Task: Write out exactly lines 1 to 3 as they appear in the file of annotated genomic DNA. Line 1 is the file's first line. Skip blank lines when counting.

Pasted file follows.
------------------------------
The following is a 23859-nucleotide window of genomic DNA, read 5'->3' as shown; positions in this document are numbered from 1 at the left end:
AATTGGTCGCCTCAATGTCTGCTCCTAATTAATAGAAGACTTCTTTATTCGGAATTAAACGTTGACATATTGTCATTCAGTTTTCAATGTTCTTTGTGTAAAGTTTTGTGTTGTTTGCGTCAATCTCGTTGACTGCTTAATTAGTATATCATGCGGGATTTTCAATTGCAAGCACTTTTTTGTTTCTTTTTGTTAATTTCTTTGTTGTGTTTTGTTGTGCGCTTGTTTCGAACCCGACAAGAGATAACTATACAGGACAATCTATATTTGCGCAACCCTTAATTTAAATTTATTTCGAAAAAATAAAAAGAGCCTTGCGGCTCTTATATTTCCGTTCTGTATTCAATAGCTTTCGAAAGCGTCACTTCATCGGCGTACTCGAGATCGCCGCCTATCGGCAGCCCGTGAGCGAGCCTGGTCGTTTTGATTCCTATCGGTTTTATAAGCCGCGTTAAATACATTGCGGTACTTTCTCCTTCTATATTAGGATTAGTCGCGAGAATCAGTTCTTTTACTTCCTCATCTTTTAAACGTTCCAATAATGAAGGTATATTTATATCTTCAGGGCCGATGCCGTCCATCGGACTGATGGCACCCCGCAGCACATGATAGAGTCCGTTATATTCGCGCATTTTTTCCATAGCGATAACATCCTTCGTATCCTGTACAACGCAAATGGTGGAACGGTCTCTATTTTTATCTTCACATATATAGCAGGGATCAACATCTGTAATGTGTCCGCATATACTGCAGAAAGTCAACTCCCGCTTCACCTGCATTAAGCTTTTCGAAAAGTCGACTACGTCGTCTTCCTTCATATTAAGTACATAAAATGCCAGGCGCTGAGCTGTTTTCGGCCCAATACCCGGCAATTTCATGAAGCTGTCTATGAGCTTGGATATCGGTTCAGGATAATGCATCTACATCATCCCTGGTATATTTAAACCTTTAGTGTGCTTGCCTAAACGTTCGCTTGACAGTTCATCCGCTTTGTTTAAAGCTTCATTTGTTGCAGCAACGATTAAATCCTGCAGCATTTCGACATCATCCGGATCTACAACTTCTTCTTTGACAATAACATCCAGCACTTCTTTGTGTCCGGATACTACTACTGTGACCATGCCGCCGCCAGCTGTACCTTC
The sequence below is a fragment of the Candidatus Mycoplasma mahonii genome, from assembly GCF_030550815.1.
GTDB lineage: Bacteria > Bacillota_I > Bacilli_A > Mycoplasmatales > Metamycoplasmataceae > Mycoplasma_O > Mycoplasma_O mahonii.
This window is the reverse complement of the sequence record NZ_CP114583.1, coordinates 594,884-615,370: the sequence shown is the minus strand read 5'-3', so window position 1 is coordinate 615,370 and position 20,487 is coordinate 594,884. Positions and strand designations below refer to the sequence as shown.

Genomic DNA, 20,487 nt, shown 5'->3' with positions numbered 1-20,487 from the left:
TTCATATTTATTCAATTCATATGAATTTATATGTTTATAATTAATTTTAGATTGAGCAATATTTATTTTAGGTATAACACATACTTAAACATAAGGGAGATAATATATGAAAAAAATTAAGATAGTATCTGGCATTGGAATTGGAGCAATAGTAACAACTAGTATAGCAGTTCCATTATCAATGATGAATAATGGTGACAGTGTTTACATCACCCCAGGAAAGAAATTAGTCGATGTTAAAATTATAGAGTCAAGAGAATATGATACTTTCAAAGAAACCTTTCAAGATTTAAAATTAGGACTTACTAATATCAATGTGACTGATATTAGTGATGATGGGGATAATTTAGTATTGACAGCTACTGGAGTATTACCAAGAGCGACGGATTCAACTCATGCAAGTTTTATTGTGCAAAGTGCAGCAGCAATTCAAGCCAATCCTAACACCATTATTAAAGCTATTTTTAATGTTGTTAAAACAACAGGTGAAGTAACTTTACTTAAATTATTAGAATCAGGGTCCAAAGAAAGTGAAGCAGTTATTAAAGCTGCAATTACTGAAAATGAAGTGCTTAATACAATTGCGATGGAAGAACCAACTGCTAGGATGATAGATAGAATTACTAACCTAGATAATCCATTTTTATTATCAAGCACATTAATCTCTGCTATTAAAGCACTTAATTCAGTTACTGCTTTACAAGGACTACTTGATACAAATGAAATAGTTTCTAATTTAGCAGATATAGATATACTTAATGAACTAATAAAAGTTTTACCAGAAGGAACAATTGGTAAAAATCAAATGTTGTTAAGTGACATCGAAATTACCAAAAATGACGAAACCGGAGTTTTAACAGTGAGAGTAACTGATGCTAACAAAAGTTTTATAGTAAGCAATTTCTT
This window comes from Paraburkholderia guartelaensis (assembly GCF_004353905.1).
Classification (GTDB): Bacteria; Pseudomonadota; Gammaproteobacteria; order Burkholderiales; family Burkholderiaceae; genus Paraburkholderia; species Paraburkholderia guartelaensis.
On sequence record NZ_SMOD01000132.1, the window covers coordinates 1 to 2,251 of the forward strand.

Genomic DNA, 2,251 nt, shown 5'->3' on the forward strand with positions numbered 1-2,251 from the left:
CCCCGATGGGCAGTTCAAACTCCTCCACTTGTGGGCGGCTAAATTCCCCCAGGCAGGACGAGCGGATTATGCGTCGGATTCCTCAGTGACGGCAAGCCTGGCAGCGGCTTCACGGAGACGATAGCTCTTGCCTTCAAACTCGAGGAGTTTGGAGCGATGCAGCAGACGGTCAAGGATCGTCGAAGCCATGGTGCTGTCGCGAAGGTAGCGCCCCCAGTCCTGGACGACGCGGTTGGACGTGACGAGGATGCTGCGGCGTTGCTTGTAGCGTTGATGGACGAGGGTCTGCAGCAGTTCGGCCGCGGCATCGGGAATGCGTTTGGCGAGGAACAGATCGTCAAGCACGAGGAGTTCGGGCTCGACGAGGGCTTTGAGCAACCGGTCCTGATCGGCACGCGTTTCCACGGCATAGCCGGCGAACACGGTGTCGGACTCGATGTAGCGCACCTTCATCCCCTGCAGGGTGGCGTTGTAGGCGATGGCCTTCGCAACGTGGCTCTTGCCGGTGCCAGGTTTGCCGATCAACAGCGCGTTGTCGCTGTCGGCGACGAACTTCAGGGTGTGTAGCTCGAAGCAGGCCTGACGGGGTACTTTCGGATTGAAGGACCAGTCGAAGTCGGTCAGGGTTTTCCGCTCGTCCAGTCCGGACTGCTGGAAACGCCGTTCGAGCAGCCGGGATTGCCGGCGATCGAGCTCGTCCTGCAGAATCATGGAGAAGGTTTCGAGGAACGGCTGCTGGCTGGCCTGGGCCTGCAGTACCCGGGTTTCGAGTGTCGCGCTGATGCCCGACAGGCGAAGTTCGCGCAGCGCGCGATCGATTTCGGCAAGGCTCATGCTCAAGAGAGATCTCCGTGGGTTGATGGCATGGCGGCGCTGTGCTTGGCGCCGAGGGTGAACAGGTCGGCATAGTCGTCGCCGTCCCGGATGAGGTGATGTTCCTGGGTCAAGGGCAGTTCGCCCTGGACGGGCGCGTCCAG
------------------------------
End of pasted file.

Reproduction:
The following is a 23859-nucleotide window of genomic DNA, read 5'->3' as shown; positions in this document are numbered from 1 at the left end:
AATTGGTCGCCTCAATGTCTGCTCCTAATTAATAGAAGACTTCTTTATTCGGAATTAAACGTTGACATATTGTCATTCAGTTTTCAATGTTCTTTGTGTAAAGTTTTGTGTTGTTTGCGTCAATCTCGTTGACTGCTTAATTAGTATATCATGCGGGATTTTCAATTGCAAGCACTTTTTTGTTTCTTTTTGTTAATTTCTTTGTTGTGTTTTGTTGTGCGCTTGTTTCGAACCCGACAAGAGATAACTATACAGGACAATCTATATTTGCGCAACCCTTAATTTAAATTTATTTCGAAAAAATAAAAAGAGCCTTGCGGCTCTTATATTTCCGTTCTGTATTCAATAGCTTTCGAAAGCGTCACTTCATCGGCGTACTCGAGATCGCCGCCTATCGGCAGCCCGTGAGCGAGCCTGGTCGTTTTGATTCCTATCGGTTTTATAAGCCGCGTTAAATACATTGCGGTACTTTCTCCTTCTATATTAGGATTAGTCGCGAGAATCAGTTCTTTTACTTCCTCATCTTTTAAACGTTCCAATAATGAAGGTATATTTATATCTTCAGGGCCGATGCCGTCCATCGGACTGATGGCACCCCGCAGCACATGATAGAGTCCGTTATATTCGCGCATTTTTTCCATAGCGATAACATCCTTCGTATCCTGTACAACGCAAATGGTGGAACGGTCTCTATTTTTATCTTCACATATATAGCAGGGATCAACATCTGTAATGTGTCCGCATATACTGCAGAAAGTCAACTCCCGCTTCACCTGCATTAAGCTTTTCGAAAAGTCGACTACGTCGTCTTCCTTCATATTAAGTACATAAAATGCCAGGCGCTGAGCTGTTTTCGGCCCAATACCCGGCAATTTCATGAAGCTGTCTATGAGCTTGGATATCGGTTCAGGATAATGCATCTACATCATCCCTGGTATATTTAAACCTTTAGTGTGCTTGCCTAAACGTTCGCTTGACAGTTCATCCGCTTTGTTTAAAGCTTCATTTGTTGCAGCAACGATTAAATCCTGCAGCATTTCGACATCATCCGGATCTACAACTTCTTCTTTGACAATAACATCCAGCACTTCTTTGTGTCCGGATACTACTACTGTGACCATGCCGCCGCCAGCTGTACCTTC
The sequence below is a fragment of the Candidatus Mycoplasma mahonii genome, from assembly GCF_030550815.1.